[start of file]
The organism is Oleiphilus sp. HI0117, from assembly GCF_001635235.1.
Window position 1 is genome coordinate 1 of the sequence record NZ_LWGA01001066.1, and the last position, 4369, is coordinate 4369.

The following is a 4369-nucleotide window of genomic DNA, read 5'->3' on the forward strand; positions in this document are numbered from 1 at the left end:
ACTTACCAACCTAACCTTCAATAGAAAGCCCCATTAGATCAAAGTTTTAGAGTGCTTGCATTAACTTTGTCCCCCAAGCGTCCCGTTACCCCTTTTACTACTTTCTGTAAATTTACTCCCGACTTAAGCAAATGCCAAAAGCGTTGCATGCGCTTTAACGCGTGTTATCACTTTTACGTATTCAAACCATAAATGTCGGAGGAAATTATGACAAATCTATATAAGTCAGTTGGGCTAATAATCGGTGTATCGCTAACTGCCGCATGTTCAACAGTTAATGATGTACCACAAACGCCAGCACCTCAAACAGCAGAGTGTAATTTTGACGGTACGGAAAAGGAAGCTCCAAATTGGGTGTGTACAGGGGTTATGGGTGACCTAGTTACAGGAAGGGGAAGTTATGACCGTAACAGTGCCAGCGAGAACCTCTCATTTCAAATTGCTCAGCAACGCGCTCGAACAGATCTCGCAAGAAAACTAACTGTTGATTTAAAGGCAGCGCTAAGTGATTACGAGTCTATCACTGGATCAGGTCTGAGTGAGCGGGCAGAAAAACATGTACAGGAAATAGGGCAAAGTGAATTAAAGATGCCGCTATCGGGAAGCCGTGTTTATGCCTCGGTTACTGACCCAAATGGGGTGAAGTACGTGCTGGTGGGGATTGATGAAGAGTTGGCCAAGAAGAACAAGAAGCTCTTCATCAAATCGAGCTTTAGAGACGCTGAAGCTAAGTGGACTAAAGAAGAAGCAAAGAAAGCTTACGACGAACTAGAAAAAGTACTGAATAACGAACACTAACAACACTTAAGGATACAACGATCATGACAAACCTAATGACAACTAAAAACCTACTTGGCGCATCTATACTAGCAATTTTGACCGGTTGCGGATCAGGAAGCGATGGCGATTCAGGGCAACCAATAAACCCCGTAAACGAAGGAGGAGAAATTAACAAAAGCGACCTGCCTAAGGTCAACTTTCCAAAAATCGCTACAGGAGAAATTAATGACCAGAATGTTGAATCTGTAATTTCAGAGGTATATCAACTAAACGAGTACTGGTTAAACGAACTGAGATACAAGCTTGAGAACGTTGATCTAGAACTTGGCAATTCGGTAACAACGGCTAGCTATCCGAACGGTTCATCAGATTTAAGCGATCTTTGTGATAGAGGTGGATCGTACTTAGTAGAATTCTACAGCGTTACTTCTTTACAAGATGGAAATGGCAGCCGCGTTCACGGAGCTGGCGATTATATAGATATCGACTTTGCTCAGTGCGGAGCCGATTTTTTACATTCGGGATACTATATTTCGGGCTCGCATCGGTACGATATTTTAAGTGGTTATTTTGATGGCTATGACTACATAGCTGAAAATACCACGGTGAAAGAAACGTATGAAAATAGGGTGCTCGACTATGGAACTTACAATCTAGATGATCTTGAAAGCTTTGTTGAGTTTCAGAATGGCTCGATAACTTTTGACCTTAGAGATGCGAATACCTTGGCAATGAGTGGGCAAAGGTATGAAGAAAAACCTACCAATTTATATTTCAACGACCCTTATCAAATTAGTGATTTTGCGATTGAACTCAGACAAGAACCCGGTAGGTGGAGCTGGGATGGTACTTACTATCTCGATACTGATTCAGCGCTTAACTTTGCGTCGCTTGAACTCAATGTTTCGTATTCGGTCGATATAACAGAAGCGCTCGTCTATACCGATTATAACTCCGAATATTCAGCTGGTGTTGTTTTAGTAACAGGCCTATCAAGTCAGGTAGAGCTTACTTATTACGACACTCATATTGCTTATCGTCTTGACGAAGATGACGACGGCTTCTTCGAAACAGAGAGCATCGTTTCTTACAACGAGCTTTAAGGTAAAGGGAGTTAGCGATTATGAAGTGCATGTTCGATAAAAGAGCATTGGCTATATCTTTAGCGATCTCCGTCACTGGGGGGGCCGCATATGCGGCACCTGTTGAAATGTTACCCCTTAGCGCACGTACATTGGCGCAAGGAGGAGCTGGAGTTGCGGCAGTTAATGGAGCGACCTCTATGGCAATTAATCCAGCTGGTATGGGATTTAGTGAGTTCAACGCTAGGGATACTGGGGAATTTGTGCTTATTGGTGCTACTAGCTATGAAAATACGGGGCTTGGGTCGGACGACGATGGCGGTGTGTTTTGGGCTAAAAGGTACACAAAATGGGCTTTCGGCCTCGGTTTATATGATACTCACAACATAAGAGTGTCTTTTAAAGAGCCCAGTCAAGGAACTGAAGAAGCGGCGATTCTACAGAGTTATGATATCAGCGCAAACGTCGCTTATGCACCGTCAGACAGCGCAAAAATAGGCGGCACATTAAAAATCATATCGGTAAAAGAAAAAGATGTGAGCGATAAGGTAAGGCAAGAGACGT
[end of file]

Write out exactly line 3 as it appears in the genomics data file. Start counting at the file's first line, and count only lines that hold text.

The following is a 4369-nucleotide window of genomic DNA, read 5'->3' on the forward strand; positions in this document are numbered from 1 at the left end: